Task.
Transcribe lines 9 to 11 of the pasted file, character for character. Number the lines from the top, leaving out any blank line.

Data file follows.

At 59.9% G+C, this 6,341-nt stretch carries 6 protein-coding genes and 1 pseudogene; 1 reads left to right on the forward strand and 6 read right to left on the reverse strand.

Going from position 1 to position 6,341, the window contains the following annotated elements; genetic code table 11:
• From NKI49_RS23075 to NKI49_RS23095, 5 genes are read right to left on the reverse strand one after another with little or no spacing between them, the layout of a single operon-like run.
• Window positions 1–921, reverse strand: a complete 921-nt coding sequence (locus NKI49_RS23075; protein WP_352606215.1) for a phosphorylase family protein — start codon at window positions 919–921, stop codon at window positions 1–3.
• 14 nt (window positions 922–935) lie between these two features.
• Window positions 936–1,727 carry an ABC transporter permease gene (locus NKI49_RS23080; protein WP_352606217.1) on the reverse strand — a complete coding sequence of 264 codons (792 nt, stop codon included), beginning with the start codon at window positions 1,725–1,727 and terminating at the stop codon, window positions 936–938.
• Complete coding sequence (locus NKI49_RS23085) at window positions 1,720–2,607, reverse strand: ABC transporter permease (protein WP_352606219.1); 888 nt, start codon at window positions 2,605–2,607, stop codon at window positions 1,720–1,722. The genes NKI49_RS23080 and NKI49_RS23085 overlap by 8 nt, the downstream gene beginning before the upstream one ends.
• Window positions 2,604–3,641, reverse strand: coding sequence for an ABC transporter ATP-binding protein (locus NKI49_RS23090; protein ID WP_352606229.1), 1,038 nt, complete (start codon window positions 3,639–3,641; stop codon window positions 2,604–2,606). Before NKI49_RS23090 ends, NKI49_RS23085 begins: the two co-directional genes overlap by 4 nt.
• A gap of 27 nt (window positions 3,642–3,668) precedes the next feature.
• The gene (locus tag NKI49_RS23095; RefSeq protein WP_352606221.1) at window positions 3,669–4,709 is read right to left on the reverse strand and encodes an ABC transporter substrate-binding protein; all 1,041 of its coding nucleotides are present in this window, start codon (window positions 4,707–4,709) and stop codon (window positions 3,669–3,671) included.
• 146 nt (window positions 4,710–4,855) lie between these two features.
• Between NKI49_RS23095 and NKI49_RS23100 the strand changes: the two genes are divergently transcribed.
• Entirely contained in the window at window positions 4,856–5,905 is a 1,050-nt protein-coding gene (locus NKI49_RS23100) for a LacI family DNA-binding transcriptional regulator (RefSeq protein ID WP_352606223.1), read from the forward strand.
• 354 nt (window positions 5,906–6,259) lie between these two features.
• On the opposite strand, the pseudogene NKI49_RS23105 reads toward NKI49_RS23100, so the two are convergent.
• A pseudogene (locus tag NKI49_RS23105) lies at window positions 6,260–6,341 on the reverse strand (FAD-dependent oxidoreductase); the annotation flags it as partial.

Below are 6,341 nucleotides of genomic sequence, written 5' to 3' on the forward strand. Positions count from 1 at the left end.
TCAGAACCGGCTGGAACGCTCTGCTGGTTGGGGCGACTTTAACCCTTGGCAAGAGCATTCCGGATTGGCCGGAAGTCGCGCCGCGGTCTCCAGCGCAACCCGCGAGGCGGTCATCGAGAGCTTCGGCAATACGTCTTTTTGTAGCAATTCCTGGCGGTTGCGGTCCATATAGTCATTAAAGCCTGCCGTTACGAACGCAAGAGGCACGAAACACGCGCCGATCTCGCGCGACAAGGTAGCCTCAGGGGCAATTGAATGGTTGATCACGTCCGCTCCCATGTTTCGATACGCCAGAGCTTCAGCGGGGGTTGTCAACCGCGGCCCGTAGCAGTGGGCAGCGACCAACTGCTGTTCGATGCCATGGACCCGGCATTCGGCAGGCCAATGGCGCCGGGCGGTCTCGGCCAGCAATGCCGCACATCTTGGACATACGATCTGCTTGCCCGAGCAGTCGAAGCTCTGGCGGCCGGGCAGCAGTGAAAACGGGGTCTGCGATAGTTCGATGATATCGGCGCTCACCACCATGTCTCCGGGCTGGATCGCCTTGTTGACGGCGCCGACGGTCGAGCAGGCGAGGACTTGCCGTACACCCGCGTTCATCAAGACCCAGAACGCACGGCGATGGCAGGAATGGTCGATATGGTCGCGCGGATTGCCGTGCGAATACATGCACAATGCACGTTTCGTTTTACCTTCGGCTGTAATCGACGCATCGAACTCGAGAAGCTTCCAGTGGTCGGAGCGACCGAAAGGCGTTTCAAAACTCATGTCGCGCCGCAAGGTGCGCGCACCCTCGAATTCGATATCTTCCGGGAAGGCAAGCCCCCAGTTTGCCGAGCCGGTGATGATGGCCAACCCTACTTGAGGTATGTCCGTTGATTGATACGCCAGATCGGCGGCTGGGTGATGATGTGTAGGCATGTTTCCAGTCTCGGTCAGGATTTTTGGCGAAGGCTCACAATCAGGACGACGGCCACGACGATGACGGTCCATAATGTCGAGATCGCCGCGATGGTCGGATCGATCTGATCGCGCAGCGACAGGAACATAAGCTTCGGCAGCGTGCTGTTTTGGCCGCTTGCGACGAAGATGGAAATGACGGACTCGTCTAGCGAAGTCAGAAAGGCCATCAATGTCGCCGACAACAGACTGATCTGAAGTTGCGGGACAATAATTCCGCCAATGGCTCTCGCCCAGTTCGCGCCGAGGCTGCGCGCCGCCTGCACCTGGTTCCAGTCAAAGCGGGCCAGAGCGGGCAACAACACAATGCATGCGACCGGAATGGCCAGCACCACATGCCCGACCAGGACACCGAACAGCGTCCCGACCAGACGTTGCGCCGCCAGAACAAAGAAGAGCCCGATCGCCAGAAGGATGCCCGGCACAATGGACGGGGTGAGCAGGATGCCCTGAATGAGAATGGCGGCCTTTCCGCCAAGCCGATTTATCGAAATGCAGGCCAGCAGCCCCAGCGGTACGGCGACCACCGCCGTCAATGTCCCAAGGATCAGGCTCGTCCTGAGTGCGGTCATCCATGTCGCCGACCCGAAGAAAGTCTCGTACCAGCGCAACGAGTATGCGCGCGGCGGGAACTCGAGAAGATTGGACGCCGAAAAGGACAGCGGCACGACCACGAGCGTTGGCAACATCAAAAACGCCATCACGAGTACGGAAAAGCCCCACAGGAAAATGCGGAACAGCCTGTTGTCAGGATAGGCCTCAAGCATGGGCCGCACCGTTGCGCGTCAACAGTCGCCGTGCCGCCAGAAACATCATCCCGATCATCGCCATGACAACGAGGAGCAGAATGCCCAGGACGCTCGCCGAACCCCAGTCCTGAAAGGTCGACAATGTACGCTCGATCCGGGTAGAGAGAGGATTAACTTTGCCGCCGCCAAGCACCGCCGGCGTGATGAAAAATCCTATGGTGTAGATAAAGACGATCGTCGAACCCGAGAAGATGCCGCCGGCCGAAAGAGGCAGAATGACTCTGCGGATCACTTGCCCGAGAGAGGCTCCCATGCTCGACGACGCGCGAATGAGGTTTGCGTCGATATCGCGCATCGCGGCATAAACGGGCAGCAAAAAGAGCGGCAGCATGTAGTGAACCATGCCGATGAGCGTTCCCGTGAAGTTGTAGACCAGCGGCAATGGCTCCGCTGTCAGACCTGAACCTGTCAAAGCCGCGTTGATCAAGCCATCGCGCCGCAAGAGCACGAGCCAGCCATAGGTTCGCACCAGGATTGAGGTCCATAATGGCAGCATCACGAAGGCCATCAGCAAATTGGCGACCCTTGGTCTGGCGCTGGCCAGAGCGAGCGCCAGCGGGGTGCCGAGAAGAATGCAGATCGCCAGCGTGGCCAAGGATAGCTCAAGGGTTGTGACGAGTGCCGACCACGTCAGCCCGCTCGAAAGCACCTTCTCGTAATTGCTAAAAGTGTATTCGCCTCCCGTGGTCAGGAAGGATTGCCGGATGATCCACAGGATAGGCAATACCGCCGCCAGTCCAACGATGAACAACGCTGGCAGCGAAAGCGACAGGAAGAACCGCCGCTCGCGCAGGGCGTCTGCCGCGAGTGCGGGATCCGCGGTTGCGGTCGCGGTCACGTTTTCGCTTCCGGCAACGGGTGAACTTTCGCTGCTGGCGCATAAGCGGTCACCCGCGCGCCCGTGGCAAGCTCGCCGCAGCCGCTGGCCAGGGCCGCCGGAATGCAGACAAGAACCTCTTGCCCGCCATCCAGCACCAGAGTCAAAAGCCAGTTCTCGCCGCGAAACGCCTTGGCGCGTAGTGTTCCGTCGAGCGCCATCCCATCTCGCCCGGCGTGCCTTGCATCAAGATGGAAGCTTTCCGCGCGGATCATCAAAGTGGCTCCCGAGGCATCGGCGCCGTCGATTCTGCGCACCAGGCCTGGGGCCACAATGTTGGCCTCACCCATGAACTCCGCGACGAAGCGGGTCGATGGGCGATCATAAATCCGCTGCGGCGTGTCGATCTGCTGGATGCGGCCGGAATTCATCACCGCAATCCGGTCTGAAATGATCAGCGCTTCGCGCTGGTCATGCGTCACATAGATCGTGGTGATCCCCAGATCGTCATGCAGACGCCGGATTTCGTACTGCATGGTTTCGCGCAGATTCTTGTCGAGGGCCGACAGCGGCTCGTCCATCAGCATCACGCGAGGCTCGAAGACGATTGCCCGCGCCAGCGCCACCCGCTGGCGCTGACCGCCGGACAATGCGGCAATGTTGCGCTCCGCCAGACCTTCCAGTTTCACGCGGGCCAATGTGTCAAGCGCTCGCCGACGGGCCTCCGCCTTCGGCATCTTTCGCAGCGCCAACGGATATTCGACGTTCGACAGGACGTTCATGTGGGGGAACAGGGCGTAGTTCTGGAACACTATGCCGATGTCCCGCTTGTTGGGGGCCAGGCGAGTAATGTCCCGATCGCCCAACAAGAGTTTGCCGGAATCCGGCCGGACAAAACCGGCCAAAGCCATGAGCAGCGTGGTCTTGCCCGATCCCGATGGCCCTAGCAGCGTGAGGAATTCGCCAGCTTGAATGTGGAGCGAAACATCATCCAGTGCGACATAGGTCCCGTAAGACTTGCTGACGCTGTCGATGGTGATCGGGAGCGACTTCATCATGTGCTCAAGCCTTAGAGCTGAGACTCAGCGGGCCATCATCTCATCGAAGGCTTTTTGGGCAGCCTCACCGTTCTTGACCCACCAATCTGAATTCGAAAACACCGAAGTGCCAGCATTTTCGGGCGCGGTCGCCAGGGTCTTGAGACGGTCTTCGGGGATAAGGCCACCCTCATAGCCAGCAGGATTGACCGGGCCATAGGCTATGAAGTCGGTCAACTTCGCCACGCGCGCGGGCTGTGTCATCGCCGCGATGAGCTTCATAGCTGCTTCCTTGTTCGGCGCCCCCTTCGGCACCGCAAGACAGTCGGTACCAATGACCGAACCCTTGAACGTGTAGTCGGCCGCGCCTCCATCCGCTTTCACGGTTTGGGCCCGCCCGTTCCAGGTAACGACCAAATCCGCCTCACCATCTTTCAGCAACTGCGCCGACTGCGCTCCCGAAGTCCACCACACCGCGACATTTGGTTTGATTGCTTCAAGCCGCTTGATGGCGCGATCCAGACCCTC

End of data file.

• A gap of 27 nt (window positions 3,642–3,668) precedes the next feature.
• The gene (locus tag NKI49_RS23095; RefSeq protein WP_352606221.1) at window positions 3,669–4,709 is read right to left on the reverse strand and encodes an ABC transporter substrate-binding protein; all 1,041 of its coding nucleotides are present in this window, start codon (window positions 4,707–4,709) and stop codon (window positions 3,669–3,671) included.
• 146 nt (window positions 4,710–4,855) lie between these two features.